PTSD Therapies: Safe And Natural Treatments For Post-Traumatic Stress Disorder Are Being Rediscovered

PTSD (post-traumatic stress disorder) is being treated in new ways, many of which are actually old ways being rediscovered. A new generation of war veterans and others need this treatment after being impacted by the disorder following various traumatic events. Doctors are rediscovering that treatments and therapies don’t have to be complicated or invasive to be effective.

Sometimes, post-traumatic stress disorder can be treated with simple and natural treatments. Perhaps greatest among those is communication. That should include an open line of communication with a doctor, therapist, or an experienced spiritual counselor, such as a pastor, as well as a relationship with others who also suffer from the illness, according to Make the Connection. Keeping communication honest and straightforward between family and close friends is also vital. In addition, though there are other activities long used to treat war trauma finding their way into use again.

PTSD has been successfully treated using horticultural therapy in the past. Dr. Benjamin Rush first developed the simple form of treatment, to help mental patients during the 1800s, according to Paste Magazine. Gardening was one of the most effective PTSD treatments after World War II. The Growing Health Benefits Report explains that gardening builds a sense of community, reduces stress, and improves alertness.

Post-traumatic stress disorder sufferers benefit greatly from special agricultural retreats for veterans. There are a number of therapeutic gardens springing up across the country, where veterans and others can come together to learn the basics of gardening and to use those as coping skills in their own gardens for years to come. The Wallis Annenberg Heroes Garden is a handicapped-accessible walled garden in Bluemont, Virginia. It is just one of the facilities used by the Boulder Crest Retreat.

Medical Marijuana

Co-founder Julia Falk explained to Paste Magazine the benefits of the retreat.

“It provides combat veterans and their families with the chance to engage in a calming and peaceful activity and focuses them on the subject of healthy eating and nutrition. It’s one small part of what we do, but it makes a significant difference.”

PTSD has also long been treated, though quite unofficially, with marijuana use, at least since the Vietnam war. Now, researchers in Maryland and Arizona are looking for veterans who could volunteer to participate in a two-joint-a-day scientific study to either prove or disprove the effectiveness of marijuana on PTSD. After years of anecdotal evidence by veterans, they want to put this theory to the test. Military Times has the details and how veterans can sign up for the study.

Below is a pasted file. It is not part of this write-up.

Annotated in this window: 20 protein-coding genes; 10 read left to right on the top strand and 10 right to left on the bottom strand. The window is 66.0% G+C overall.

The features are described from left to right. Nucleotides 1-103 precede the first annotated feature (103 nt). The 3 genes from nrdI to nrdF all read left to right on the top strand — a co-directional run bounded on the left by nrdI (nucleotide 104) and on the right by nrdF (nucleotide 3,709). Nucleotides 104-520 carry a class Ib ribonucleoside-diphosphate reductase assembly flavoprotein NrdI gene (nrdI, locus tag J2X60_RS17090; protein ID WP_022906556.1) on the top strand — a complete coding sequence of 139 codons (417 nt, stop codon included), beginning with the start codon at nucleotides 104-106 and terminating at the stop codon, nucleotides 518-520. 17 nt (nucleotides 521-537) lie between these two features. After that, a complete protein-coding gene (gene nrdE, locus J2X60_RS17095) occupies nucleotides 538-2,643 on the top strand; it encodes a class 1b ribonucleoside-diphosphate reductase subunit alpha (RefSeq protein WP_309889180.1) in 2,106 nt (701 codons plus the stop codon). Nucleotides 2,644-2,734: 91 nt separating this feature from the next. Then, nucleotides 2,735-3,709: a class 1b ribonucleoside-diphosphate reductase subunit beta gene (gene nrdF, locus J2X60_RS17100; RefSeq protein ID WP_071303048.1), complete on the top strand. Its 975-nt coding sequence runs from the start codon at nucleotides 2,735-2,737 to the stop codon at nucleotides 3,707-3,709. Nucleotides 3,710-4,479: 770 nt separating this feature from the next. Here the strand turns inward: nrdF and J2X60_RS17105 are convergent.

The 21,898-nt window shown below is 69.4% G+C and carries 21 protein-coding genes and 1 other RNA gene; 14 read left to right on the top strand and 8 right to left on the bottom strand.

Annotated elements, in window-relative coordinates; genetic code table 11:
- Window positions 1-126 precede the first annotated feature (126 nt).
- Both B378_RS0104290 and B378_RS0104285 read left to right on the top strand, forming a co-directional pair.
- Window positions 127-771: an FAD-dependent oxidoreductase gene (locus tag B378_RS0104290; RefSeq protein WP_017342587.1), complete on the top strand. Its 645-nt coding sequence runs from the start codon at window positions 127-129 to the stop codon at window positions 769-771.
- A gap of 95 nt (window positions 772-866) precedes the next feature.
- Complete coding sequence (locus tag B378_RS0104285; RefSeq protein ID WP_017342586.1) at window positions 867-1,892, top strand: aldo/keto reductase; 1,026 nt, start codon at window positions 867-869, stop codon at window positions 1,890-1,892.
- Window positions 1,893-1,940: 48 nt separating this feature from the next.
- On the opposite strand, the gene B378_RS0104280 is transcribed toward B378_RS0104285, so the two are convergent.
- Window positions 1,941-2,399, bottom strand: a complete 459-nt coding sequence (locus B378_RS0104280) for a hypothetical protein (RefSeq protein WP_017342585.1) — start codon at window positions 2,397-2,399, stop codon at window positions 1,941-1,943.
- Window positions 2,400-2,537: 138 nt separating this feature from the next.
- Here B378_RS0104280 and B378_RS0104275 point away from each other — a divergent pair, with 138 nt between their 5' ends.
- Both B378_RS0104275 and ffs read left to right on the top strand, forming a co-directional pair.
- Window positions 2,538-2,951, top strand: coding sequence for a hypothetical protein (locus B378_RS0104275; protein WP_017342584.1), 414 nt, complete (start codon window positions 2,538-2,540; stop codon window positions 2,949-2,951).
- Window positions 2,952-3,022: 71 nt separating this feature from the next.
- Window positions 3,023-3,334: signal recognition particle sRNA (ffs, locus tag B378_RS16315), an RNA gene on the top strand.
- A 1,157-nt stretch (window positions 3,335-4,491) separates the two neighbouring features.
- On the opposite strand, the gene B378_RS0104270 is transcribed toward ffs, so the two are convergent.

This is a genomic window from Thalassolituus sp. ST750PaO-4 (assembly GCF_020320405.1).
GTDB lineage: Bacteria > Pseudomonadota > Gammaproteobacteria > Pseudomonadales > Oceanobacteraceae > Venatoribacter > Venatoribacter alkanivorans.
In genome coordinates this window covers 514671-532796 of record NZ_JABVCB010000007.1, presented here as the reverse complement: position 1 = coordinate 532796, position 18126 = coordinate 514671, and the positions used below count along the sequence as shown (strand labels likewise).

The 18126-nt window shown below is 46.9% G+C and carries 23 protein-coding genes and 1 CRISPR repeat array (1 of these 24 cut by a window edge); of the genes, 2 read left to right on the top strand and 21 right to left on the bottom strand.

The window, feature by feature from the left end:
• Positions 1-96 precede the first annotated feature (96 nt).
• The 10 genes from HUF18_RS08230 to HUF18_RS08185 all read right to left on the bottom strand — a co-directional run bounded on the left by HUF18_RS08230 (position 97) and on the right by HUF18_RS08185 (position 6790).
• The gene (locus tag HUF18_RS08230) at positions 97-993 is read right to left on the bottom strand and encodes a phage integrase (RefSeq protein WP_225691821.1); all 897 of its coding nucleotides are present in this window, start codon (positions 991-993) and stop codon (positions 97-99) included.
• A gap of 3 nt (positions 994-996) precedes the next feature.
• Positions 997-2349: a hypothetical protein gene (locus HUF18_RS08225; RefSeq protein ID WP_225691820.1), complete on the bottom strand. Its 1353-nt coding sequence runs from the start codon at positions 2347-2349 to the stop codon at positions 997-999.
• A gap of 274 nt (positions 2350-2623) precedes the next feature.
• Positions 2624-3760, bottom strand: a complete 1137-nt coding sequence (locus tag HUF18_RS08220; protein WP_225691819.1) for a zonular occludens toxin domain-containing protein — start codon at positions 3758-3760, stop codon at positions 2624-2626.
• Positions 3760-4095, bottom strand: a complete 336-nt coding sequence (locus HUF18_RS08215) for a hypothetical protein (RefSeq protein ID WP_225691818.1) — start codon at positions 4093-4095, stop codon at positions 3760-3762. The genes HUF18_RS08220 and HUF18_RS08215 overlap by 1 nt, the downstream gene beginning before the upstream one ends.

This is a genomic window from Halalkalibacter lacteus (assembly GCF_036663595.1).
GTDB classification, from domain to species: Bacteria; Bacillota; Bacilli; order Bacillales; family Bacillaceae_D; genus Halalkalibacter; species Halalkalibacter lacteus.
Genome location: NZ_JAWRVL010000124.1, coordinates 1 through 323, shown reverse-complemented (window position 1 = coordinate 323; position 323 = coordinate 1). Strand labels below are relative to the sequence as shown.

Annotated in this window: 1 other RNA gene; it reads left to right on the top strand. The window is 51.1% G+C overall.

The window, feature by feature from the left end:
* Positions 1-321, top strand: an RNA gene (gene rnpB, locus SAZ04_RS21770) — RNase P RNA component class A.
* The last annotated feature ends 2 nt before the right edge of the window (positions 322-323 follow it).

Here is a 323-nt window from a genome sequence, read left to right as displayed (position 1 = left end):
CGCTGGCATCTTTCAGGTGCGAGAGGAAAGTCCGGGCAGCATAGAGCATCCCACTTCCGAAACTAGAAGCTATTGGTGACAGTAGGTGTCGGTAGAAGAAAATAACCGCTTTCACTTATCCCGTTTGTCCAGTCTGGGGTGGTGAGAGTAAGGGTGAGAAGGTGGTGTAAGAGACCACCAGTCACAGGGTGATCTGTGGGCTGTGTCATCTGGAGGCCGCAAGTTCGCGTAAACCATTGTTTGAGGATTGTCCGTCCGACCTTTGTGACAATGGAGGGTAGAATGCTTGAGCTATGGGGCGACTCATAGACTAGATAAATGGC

PTSD suffers respond well to any quiet outdoor activity, including nature walks. Being outdoors in a peaceful environment can provide automatic stress relief, and it allows time for reflection, according to Paste Magazine. Whether alone or in small groups, nature provides a wonderful setting for healing.

Veteran Gardening by Carsten Koall c

Post-traumatic stress disorder can be difficult to deal with alone. It is important for those who suffer with it to find others to talk with about their problems. In addition, though, as an opening to dialog, a good resource is the book, Fearful Odds: A Memoir of Vietnam and Its Aftermath by Charles W. Newhall is perhaps the best book ever written on the topic. It has been a lifesaver to veterans suffering from PTSD for decades. Charles is able to reveal his experience and his recovery in ways that have offered hope and comfort to the soldiers of numerous wars. It is a must-read for PTSD sufferers, even those who were never in a war.

PTSD can also be treated with medications, including sleep aids and anti-depressants. Whether or not prescription medication is used, these simple time-tested remedies can be used to facilitate healing in conjunction with other therapies. Still, mental health treatment does not have to be complicated to be effective. Also, one doesn’t have to be a therapist to reach out and help someone. Farmers and gardeners can help veterans learn the skills they need to find healing.

PTSD (post-traumatic stress disorder) can be treated safely and naturally with time-tested therapies.

[Photo by Chris Hondros/Getty Images]